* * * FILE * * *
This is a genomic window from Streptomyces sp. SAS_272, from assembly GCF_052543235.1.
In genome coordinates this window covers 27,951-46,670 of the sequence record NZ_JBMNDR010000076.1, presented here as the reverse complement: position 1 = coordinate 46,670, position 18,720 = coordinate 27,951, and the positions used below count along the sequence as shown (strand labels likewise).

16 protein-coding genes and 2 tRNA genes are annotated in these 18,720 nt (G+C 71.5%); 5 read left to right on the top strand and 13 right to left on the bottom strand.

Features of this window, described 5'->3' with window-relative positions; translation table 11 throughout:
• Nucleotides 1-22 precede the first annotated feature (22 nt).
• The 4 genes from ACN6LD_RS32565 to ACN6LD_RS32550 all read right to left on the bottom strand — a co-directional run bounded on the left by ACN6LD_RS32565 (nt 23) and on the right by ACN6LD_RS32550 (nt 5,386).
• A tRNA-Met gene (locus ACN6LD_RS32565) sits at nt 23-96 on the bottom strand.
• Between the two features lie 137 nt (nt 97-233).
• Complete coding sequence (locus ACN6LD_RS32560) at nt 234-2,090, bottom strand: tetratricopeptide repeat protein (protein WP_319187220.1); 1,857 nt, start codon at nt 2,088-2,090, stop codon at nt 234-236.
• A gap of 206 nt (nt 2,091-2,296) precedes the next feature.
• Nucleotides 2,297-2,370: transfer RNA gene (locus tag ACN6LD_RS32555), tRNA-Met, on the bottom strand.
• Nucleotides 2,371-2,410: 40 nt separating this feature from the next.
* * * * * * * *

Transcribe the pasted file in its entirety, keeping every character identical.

This is a genomic window from Streptomyces sp. SAS_272, from assembly GCF_052543235.1.
In genome coordinates this window covers 27,951-46,670 of the sequence record NZ_JBMNDR010000076.1, presented here as the reverse complement: position 1 = coordinate 46,670, position 18,720 = coordinate 27,951, and the positions used below count along the sequence as shown (strand labels likewise).

16 protein-coding genes and 2 tRNA genes are annotated in these 18,720 nt (G+C 71.5%); 5 read left to right on the top strand and 13 right to left on the bottom strand.

Features of this window, described 5'->3' with window-relative positions; translation table 11 throughout:
• Nucleotides 1-22 precede the first annotated feature (22 nt).
• The 4 genes from ACN6LD_RS32565 to ACN6LD_RS32550 all read right to left on the bottom strand — a co-directional run bounded on the left by ACN6LD_RS32565 (nt 23) and on the right by ACN6LD_RS32550 (nt 5,386).
• A tRNA-Met gene (locus ACN6LD_RS32565) sits at nt 23-96 on the bottom strand.
• Between the two features lie 137 nt (nt 97-233).
• Complete coding sequence (locus ACN6LD_RS32560) at nt 234-2,090, bottom strand: tetratricopeptide repeat protein (protein WP_319187220.1); 1,857 nt, start codon at nt 2,088-2,090, stop codon at nt 234-236.
• A gap of 206 nt (nt 2,091-2,296) precedes the next feature.
• Nucleotides 2,297-2,370: transfer RNA gene (locus tag ACN6LD_RS32555), tRNA-Met, on the bottom strand.
• Nucleotides 2,371-2,410: 40 nt separating this feature from the next.